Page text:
DR7 encoded by human herpesvirus 6 promotes glioma development and progression
Received 10 July 2018
Accepted for publication 10 January 2019
Published 12 March 2019 Volume 2019:11 Pages 2109—2118
Checked for plagiarism Yes
Review by Single-blind
Peer reviewer comments 3
Editor who approved publication: Dr Beicheng Sun
Bin Gu,1 Meng Li,2 Yan Zhang,3 Lingyun Li,4 Kun Yao,5 Shizhi Wang3
1Department of Neurosurgery, Zhongda Hospital, School of Medicine, Southeast University, Nanjing, China; 2Department of Neurosurgery, Suqian First Hospital, Suqian, China; 3Key Laboratory of Environmental Medicine Engineering, Ministry of Education, School of Public Health, Southeast University, Nanjing, China; 4Department of Microbiology and Immunology, Nanjing Medical University, Nanjing, China; 5Department of Developmental Genetics, Nanjing Medical University, Nanjing, China
Purpose: We previously identified human herpesvirus 6 (HHV-6) infection in the pathogenesis of glioma. Direct repeat (DR)7, encoded by HHV-6, has been reported to possess malignant transforming activity and involved in Hodgkin’s lymphoma carcinogenesis. Here, we aimed to determine the role of DR7 in the development and progression of glioma.
Patients and methods: A total of 27 glioma and 30 normal brain tissues were collected for detection of DR7. Glioma cell proliferation, colony formation, cell cycle, migration, invasion and angiogenesis were evaluated by Cell Counting Kit-8 (CCK-8), soft agar, propidium iodide staining, wound healing, Transwell and chick embryo chorioallantoic membrane assays, respectively. The potential mRNA targets of DR7 were determined using mRNA microarray and validated via Western blot and ELISA.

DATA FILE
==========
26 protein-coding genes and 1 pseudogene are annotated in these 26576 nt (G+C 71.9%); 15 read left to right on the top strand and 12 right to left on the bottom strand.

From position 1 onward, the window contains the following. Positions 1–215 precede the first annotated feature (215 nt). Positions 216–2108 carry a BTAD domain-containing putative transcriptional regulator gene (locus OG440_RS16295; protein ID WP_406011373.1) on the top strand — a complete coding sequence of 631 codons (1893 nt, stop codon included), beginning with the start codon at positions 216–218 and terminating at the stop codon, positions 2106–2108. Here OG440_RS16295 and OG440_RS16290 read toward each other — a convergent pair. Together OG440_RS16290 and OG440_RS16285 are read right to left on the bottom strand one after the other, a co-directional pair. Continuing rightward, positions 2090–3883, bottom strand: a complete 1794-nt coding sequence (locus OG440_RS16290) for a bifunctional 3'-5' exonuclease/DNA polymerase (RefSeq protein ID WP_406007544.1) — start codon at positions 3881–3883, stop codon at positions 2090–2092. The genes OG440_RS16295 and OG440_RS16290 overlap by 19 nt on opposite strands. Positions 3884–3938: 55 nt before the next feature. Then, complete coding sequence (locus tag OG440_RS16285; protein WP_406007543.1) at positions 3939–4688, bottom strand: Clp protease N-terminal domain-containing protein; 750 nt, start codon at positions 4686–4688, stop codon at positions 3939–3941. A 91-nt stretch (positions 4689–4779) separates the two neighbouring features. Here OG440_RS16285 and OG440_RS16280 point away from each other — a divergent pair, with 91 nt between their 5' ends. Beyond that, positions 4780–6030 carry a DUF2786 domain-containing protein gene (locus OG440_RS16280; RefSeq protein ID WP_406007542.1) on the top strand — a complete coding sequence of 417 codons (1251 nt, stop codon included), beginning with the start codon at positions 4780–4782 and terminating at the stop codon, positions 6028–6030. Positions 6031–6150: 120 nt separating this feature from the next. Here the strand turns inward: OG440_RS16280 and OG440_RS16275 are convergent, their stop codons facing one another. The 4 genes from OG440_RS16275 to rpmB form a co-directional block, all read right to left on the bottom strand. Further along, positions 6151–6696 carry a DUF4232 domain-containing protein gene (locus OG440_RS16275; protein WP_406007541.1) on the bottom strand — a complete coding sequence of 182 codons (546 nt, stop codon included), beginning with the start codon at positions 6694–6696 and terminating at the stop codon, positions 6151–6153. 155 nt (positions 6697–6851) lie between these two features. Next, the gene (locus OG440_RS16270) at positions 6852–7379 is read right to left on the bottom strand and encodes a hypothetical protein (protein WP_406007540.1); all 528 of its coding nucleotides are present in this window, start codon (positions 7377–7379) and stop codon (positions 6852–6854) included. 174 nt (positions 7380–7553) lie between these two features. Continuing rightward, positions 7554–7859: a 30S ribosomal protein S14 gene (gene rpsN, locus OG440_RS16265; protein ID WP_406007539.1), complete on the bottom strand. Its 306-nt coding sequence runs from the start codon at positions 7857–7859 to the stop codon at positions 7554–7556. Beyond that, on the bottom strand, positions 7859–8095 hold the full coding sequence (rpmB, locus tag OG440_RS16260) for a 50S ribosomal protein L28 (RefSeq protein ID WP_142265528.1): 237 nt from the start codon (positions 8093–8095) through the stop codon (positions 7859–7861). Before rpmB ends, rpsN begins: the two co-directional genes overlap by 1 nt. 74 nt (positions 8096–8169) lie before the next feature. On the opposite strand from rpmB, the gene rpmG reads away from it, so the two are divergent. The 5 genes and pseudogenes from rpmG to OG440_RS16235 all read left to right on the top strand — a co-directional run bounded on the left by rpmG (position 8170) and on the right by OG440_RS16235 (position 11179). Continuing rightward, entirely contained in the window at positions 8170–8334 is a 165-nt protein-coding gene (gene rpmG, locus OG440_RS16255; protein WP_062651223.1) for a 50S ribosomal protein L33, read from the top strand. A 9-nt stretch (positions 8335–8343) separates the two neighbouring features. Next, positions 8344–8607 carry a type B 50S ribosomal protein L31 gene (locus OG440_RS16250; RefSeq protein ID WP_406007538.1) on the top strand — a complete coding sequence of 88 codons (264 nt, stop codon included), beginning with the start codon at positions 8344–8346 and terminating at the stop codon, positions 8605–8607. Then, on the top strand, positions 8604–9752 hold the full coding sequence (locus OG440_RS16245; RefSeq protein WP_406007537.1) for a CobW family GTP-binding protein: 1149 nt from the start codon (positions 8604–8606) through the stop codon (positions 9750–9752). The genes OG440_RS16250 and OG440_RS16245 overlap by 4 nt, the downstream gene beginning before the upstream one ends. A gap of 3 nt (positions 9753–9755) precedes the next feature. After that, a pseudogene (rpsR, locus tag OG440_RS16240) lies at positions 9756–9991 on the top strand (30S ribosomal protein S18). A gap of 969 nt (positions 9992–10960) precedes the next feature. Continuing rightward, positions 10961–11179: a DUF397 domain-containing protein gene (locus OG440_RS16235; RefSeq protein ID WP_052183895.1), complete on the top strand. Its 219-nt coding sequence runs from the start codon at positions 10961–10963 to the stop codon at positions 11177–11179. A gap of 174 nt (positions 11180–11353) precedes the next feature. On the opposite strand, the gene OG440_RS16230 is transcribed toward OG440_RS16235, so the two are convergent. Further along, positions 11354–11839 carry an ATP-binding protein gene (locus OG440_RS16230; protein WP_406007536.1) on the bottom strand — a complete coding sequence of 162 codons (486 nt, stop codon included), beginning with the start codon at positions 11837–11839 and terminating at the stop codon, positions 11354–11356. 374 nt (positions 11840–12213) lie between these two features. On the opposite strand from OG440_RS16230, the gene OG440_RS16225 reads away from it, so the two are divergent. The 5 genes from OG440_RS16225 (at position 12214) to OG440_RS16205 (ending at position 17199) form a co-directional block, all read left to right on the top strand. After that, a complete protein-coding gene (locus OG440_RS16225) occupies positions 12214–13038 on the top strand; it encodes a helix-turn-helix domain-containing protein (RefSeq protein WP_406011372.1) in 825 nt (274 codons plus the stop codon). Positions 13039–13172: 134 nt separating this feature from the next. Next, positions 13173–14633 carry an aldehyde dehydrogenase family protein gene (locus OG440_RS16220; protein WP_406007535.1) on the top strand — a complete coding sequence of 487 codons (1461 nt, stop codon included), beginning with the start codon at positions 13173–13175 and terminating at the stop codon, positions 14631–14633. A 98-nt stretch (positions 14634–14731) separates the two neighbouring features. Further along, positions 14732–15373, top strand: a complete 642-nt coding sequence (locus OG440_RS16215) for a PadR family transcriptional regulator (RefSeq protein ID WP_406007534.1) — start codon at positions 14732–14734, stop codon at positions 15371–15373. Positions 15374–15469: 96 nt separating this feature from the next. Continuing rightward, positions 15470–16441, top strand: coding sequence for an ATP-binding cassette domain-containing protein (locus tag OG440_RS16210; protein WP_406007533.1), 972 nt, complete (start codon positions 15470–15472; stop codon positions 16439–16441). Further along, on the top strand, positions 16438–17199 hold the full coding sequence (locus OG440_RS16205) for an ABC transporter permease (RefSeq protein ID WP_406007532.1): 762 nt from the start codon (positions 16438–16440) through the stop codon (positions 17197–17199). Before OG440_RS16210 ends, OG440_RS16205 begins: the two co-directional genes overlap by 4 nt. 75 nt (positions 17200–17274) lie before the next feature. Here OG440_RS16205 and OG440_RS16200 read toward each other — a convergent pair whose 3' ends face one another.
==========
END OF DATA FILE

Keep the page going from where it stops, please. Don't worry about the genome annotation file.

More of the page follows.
Results: DR7 could be detected in the 13 glioma tissues with a positive rate of 48.15%, but only the 5 normal brain tissues with a lower positive rate of 16.7%. The two strains of cells isolated from glioma tissues were also found to express DR7. CCK-8 and soft agar assays showed enhanced proliferation and colony formation in the cells expressing DR7 which might be in relation to acceleration of the G1/S phase transition by DR7. Further analyses showed that DR7 could promote glioma cell migration, invasion and angiogenesis. Expression profiles identified hundreds of differentially expressed mRNAs, among which P53, extracellular matrix (ECM) fibronectin, integrin receptor ITGβ5 and specific inhibitors of MMPs, tissue inhibitor of MMPs (TIMP)-2 and TIMP-4, were downregulated, whereas ECM-degrading proteinase MMP-3, proinflammatory cytokines IL-1β, IL-6 and IL-8, were upregulated by DR7, respectively.
Conclusion: We observed existence of DR7 in the glioma tissues, and overexpression of DR7 could promote glioma cell development and progression, which might be through creating an inflammatory microenvironment and enhancing degradation of ECM.
Keywords: HHV-6, DR7, development, progression, glioma
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